3 min read

Google, yesterday released a blog post titled ‘AI for Social Good in Asia Pacific’  where they mentioned they have “chosen not to offer general-purpose facial recognition APIs before working through important technology and policy questions”

According to senior vice president of Global Affairs Kent Walker, “Like many technologies with multiple uses, facial recognition merits careful consideration to ensure its use is aligned with our principles and values, and avoids abuse and harmful outcomes,” Google said. “We continue to work with many organizations to identify and address these challenges, and unlike some other companies, Google Cloud has chosen not to offer general-purpose facial recognition APIs before working through important technology and policy questions.”

Google, backed away from the military drone project and published ethical AI principles that prohibit weapons and surveillance usage, which face recognition falls under, in light of Project Maven with the U.S. Department of Defense.

The facial recognition technology has raised in popularity after finding popular use cases such as from entertainment industry to law enforcement agencies. Many companies have also faced a lot of pushback on how well they have handled their own technologies and whom they have sold it to.

According to Engadget, “Amazon, for instance, has come under fire for selling its Rekognition software to law enforcement groups, and civil rights groups, as well as its own investors and employees, have urged the company to stop providing its facial recognition technology to police. In a letter to CEO Jeff Bezos, employees warned about Rekognition’s potential to become a surveillance tool for the government, one that would “ultimately serve to harm the most marginalized.”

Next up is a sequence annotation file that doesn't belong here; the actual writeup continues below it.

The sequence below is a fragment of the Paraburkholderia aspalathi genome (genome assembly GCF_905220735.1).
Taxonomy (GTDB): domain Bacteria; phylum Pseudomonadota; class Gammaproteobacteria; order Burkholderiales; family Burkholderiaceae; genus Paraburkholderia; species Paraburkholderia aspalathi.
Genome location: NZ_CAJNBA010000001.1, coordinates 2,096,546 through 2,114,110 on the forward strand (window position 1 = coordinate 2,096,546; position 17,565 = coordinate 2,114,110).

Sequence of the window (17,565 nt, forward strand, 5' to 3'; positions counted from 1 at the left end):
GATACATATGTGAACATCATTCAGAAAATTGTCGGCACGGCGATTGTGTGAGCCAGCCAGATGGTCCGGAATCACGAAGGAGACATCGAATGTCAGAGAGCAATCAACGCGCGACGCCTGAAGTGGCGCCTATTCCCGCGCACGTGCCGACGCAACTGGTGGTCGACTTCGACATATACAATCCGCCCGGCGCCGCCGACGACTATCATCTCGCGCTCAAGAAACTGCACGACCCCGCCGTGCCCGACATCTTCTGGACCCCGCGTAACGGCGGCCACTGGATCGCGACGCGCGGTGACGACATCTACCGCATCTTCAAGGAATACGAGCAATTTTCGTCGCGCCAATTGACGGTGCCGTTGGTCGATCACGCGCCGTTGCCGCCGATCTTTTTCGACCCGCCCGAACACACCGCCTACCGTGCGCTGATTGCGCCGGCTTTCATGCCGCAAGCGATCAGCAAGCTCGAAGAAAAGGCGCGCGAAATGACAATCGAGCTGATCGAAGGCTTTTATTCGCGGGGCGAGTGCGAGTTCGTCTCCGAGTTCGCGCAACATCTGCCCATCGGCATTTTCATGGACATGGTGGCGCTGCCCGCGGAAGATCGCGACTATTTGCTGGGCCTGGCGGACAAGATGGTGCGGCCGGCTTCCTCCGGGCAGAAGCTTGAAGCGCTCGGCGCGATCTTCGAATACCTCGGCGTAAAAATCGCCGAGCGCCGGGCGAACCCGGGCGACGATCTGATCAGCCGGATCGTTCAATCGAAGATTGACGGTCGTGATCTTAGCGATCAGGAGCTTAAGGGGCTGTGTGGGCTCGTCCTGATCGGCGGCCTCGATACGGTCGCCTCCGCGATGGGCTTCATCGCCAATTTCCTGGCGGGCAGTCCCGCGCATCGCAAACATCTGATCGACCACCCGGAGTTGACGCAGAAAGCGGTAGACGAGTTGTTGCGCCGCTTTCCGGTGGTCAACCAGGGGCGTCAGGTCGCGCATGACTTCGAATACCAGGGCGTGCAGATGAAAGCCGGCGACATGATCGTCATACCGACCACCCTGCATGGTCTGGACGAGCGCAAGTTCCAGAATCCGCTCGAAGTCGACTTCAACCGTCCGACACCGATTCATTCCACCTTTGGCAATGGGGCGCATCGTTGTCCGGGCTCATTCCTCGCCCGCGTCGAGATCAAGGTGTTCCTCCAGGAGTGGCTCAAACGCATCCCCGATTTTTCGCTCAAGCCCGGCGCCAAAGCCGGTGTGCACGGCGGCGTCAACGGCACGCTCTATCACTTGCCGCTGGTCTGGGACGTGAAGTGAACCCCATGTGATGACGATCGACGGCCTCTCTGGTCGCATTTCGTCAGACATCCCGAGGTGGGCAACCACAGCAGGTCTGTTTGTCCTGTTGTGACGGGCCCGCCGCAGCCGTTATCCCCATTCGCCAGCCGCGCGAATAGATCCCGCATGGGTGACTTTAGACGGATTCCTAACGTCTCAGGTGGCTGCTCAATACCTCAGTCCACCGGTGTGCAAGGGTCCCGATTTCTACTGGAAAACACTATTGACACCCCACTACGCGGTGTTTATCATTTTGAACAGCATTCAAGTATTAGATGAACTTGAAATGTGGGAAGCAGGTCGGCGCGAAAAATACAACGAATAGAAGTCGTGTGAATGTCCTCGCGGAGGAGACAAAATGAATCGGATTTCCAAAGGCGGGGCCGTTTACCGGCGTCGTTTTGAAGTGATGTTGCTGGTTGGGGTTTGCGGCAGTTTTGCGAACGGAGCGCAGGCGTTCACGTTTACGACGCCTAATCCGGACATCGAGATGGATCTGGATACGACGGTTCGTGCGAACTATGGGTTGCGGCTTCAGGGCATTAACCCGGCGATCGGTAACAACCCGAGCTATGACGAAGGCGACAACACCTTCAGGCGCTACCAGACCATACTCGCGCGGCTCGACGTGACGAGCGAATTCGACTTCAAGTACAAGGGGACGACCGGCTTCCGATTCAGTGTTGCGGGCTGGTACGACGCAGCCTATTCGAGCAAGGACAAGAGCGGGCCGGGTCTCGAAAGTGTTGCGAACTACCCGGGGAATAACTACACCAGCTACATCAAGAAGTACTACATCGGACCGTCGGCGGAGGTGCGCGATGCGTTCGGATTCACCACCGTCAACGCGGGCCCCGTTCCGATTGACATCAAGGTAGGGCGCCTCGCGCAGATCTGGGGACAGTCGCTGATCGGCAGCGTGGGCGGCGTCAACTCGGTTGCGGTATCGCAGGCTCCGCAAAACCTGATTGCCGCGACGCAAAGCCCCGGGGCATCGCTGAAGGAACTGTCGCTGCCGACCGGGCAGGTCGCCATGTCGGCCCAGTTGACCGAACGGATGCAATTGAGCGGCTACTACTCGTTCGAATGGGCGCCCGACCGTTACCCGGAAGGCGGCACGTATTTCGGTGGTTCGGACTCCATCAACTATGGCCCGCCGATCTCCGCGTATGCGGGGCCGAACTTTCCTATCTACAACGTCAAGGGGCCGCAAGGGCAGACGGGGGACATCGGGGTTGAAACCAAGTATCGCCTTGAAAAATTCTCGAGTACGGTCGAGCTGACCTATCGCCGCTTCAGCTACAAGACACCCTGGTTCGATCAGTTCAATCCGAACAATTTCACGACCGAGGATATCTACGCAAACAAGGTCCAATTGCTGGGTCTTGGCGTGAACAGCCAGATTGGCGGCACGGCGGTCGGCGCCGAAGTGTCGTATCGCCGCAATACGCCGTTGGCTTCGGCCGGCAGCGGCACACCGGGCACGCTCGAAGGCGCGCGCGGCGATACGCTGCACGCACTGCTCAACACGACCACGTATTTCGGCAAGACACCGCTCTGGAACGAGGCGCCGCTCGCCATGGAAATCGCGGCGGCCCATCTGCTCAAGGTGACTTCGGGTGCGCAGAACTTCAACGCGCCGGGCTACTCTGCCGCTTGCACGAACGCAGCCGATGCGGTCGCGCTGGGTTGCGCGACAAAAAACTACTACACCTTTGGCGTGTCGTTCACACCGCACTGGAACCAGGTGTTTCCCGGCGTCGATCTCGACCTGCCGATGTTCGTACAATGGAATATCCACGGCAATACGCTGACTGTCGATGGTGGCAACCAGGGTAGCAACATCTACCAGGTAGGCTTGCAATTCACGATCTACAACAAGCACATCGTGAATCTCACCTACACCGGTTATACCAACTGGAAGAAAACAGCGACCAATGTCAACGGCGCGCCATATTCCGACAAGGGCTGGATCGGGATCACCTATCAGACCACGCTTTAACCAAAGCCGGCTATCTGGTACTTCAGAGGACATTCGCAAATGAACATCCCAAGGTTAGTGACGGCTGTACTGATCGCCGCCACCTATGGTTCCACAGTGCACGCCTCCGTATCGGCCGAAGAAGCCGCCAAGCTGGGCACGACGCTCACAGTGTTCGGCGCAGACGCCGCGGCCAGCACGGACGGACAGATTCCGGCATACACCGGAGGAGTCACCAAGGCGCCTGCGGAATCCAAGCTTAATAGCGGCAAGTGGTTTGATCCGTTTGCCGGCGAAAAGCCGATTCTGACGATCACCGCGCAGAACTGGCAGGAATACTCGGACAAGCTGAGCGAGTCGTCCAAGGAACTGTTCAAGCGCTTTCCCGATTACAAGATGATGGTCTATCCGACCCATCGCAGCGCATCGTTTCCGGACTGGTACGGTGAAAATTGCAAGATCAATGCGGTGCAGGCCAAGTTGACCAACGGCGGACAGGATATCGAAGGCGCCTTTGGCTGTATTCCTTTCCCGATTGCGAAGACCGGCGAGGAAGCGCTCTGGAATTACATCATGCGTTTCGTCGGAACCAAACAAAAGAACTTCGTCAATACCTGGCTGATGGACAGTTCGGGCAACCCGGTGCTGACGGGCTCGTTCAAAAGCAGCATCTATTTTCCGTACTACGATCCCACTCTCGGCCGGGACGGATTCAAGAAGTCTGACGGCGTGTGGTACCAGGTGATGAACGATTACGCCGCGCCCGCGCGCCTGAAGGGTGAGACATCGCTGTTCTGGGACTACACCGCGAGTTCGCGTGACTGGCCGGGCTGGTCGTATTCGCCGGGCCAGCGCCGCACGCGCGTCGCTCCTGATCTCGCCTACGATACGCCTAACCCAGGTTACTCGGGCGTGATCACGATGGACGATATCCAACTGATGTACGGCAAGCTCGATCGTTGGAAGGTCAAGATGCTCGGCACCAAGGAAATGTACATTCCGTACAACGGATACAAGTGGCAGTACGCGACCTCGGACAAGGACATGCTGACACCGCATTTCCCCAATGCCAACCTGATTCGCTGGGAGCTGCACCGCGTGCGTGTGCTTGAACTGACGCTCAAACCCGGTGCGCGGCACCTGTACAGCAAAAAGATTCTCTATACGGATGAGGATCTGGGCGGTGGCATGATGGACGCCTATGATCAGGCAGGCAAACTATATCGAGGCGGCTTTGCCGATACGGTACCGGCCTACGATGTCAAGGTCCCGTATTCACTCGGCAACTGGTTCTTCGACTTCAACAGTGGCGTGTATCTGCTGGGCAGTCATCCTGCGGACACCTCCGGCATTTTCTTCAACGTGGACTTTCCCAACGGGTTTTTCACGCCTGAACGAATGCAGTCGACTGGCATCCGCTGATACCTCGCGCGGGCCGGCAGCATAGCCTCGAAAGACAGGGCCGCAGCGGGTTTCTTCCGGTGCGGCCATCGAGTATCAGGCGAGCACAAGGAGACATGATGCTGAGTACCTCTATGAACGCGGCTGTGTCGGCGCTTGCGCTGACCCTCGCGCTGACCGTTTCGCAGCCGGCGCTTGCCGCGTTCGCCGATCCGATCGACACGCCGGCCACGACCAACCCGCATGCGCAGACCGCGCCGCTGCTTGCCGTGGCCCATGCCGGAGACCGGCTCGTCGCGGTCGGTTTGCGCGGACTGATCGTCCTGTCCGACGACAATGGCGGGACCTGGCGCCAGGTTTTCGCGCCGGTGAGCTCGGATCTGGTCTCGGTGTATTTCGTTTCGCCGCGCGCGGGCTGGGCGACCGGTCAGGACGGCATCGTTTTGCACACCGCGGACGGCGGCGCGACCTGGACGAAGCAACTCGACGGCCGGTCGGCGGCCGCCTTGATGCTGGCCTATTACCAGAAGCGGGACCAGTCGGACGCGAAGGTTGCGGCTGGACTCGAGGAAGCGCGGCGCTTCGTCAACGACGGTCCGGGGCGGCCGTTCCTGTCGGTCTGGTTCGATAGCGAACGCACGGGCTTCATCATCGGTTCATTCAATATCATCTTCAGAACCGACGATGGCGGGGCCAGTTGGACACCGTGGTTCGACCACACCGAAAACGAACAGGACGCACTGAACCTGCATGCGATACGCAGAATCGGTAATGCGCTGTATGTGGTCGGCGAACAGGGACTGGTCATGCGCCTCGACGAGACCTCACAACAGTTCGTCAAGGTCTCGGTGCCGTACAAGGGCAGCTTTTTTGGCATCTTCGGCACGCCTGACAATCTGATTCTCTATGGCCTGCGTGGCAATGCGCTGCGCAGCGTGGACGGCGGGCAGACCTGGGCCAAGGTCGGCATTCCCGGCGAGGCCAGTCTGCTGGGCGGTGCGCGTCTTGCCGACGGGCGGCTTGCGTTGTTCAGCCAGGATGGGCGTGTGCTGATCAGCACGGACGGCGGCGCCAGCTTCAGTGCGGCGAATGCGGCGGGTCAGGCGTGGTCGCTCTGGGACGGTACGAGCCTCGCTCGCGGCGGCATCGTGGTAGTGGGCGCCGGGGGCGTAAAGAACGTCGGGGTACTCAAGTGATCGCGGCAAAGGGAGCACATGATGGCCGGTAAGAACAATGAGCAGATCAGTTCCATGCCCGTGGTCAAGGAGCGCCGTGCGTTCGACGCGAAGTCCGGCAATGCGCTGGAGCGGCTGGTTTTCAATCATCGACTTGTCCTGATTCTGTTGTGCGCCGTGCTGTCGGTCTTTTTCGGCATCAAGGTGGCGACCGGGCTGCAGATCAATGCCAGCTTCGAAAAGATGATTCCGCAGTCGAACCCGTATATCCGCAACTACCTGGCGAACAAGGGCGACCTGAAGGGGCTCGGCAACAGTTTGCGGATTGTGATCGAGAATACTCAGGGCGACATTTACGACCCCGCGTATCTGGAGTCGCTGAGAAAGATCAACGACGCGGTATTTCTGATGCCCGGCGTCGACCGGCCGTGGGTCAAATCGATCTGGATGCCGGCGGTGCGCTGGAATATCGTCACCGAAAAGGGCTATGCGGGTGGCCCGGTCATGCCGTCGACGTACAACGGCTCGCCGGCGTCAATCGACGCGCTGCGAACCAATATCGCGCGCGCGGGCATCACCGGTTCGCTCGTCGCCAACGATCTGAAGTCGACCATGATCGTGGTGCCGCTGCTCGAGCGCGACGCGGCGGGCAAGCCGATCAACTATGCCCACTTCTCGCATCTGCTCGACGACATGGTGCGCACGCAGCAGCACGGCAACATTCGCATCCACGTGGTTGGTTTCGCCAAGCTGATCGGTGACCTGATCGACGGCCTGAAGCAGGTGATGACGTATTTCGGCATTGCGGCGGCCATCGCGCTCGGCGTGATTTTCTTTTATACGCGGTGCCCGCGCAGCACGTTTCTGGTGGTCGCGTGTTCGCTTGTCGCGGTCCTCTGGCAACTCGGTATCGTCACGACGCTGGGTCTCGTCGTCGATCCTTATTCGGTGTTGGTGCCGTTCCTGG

The American Civil Liberties Union issued a statement in support of today’s development from Google, stating, “This is a strong first step. Google today demonstrated that, unlike other companies doubling down on efforts to put dangerous face surveillance technology into the hands of law enforcement and ICE, it has a moral compass and is willing to take action to protect its customers and communities. Google also made clear that all companies must stop ignoring the grave harms these surveillance technologies pose to immigrants and people of color, and to our freedom to live our lives, visit a church, or participate in a protest without being tracked by the government.”

Amazon had also pitched its Rekognition software to ICE in October. “Yesterday during a hearing with the New York City Council, an Amazon executive didn’t deny having a contract with the agency, saying in response to a question about its involvement with ICE that the company provides Rekognition “to a variety of government agencies.” Lawmakers in the US have now asked Amazon for more information about Rekognition multiple times.”

“Microsoft also shared six principles it has committed to regarding its own facial recognition technology. Among those guidelines is a pledge to treat people fairly and to provide clear communication about the technology’s capabilities and limitations”, says Engadget.

ACLU’s Nicole Ozer said, “Google today demonstrated that, unlike other companies doubling down on efforts to put dangerous face surveillance technology into the hands of law enforcement and ICE, it has a moral compass and is willing to take action to protect its customers and communities. Google also made clear that all companies must stop ignoring the grave harms these surveillance technologies pose to immigrants and people of color, and to our freedom to live our lives, visit a church, or participate in a protest without being tracked by the government.”

To know more about this in detail, visit Google’s official blogpost.

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